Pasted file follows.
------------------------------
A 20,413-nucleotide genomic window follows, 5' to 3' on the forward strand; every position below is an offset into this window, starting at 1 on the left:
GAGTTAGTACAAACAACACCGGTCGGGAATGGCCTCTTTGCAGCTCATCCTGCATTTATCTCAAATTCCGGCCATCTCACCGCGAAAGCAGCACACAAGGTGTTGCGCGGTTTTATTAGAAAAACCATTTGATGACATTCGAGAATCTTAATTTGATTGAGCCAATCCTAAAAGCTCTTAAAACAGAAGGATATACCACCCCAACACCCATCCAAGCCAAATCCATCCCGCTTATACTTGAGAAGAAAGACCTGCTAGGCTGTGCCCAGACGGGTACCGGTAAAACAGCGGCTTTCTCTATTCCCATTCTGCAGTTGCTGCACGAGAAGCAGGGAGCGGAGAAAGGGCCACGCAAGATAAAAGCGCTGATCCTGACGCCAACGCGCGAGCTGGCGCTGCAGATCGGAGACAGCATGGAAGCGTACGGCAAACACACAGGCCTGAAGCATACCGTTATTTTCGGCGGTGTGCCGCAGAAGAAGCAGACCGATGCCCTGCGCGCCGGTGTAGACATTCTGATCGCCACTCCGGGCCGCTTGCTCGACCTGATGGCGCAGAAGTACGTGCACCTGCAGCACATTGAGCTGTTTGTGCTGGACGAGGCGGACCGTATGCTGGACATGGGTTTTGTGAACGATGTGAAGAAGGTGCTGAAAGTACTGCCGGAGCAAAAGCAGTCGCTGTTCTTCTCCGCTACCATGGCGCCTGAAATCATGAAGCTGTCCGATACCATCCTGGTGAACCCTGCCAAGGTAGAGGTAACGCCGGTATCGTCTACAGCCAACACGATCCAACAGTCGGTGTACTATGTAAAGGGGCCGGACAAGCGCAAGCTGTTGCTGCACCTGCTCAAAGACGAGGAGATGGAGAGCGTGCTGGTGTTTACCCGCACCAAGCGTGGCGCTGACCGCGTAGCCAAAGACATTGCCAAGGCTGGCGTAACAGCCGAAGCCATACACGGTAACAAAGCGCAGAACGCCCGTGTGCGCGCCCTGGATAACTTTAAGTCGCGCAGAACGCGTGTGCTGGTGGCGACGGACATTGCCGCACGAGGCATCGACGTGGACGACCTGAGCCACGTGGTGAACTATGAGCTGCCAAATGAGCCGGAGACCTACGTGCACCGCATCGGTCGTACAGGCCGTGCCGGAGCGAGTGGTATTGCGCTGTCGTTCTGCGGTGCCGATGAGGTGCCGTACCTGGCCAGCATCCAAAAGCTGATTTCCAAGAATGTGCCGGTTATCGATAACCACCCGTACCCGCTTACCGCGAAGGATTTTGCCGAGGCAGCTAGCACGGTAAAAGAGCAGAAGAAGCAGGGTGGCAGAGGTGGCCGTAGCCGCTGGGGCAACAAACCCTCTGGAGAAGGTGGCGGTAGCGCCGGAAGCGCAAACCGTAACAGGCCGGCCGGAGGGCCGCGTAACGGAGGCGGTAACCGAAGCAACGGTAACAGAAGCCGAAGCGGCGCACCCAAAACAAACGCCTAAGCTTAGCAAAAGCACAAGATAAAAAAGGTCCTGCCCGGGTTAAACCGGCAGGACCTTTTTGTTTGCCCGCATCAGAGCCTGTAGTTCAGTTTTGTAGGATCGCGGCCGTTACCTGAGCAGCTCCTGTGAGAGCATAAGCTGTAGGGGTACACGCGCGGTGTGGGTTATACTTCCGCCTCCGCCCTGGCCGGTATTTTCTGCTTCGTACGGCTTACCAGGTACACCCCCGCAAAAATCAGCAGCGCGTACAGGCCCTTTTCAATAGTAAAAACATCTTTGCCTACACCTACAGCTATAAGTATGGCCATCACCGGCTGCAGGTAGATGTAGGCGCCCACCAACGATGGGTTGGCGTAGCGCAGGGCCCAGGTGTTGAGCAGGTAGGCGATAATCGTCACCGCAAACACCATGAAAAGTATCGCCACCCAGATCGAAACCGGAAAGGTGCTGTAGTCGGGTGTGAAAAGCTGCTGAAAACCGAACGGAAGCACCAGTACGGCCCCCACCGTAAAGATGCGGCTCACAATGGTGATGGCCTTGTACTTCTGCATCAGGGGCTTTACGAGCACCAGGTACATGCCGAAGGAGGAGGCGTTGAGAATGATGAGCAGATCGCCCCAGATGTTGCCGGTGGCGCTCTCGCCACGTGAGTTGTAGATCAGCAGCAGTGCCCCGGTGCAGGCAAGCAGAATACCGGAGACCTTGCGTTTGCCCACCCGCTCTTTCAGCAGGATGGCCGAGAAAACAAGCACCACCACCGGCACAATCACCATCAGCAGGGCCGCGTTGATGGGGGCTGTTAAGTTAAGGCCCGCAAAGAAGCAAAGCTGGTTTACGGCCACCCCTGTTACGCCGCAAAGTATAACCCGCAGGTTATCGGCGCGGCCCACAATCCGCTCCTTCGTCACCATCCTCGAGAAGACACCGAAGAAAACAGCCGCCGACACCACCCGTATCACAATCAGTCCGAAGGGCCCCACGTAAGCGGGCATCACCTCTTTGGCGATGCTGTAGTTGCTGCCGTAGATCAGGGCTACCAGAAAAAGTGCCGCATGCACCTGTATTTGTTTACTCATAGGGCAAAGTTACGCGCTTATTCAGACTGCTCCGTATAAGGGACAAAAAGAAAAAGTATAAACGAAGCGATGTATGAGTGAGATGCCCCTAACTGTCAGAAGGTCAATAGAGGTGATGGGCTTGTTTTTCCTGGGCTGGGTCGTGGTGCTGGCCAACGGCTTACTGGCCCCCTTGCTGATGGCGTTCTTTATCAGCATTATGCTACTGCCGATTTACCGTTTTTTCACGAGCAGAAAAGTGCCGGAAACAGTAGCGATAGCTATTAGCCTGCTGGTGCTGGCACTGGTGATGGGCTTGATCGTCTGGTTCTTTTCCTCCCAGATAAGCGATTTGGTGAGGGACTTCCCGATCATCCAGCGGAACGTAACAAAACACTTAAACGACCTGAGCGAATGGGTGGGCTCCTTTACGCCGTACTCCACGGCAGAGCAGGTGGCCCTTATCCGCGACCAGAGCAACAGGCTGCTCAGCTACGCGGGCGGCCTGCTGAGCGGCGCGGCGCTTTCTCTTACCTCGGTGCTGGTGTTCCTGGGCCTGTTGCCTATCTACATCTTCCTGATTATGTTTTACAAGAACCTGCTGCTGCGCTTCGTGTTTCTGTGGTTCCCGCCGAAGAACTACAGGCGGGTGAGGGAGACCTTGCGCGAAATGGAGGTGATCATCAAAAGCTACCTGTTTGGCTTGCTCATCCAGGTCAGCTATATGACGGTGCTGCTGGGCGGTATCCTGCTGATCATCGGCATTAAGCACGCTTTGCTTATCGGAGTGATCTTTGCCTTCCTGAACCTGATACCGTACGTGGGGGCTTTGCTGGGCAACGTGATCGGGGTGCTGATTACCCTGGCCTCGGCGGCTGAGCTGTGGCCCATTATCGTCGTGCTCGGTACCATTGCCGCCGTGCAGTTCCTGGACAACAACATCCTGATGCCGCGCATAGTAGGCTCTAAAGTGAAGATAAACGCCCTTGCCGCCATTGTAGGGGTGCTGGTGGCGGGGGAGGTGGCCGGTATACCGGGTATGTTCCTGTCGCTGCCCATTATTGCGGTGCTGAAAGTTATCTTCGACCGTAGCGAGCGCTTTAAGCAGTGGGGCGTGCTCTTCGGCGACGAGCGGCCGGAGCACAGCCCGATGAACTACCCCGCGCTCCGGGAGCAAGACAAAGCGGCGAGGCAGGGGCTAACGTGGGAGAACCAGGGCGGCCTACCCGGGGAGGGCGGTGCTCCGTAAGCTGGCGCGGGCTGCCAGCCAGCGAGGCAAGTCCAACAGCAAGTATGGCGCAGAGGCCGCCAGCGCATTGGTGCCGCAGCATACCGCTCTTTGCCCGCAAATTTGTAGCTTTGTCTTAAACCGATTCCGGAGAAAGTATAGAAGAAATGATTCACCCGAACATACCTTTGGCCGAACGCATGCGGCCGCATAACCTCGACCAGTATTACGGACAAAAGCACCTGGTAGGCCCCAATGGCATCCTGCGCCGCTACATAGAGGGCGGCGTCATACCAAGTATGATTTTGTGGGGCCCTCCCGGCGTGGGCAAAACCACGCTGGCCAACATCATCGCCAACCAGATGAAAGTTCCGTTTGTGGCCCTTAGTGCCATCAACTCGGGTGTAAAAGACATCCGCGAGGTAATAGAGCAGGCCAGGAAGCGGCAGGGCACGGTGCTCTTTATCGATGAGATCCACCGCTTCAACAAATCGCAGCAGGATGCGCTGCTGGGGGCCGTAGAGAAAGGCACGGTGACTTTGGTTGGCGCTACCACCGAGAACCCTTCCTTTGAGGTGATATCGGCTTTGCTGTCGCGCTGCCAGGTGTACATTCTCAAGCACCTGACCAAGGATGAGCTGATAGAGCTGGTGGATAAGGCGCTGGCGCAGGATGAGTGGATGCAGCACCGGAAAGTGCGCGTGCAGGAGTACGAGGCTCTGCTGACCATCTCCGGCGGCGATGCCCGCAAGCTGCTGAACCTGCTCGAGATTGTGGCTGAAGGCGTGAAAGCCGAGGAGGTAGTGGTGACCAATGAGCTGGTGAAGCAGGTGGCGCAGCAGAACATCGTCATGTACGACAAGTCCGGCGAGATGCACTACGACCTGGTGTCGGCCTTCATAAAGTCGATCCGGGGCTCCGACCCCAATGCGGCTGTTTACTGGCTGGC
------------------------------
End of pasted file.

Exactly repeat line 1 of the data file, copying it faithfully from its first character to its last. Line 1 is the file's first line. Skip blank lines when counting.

A 20,413-nucleotide genomic window follows, 5' to 3' on the forward strand; every position below is an offset into this window, starting at 1 on the left: